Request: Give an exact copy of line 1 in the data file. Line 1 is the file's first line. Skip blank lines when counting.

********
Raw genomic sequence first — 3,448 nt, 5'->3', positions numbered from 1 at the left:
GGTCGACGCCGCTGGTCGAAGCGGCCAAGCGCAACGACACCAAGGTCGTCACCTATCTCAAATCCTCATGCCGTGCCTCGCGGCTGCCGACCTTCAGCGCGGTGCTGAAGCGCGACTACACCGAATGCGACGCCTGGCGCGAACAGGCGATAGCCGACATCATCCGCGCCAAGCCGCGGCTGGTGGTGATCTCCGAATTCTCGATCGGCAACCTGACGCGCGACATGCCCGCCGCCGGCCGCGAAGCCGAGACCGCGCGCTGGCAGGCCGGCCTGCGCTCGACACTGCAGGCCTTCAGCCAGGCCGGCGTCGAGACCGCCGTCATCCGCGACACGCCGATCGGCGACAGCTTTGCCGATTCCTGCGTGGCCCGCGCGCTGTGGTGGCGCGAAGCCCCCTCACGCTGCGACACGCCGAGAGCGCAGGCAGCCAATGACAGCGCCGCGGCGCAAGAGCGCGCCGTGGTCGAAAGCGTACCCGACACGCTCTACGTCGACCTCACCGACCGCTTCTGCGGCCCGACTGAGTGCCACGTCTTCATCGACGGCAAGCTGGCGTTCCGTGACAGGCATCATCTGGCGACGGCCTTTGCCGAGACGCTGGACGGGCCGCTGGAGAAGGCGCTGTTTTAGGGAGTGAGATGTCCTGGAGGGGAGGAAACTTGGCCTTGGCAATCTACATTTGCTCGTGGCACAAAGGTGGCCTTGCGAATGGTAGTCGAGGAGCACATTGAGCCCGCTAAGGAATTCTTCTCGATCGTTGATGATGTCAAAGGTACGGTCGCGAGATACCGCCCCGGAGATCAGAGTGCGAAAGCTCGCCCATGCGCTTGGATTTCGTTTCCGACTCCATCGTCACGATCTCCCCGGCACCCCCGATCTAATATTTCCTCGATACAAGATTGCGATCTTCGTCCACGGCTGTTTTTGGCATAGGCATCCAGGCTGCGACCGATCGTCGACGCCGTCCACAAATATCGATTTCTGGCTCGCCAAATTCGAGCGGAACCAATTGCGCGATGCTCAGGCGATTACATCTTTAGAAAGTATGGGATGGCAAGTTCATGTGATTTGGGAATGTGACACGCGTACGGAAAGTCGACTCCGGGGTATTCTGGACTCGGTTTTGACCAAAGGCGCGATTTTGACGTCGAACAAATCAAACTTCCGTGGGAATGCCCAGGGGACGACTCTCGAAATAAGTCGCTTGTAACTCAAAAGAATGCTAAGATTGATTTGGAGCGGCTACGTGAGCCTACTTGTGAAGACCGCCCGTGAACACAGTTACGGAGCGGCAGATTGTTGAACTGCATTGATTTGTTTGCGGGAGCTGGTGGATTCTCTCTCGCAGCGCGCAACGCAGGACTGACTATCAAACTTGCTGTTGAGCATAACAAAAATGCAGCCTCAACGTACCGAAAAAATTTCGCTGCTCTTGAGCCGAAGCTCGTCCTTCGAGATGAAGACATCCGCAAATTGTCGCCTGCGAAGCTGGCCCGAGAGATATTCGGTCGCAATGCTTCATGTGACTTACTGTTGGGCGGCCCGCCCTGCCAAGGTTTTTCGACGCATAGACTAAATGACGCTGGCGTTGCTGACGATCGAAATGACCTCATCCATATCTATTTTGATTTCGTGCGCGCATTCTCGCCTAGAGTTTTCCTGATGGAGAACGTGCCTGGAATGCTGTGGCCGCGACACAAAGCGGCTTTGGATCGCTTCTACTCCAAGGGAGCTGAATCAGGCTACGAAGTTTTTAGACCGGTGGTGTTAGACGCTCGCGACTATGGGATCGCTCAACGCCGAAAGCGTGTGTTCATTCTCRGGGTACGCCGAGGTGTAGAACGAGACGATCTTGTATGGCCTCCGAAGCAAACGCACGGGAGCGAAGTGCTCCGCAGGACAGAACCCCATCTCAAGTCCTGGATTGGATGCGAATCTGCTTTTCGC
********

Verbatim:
Raw genomic sequence first — 3,448 nt, 5'->3', positions numbered from 1 at the left: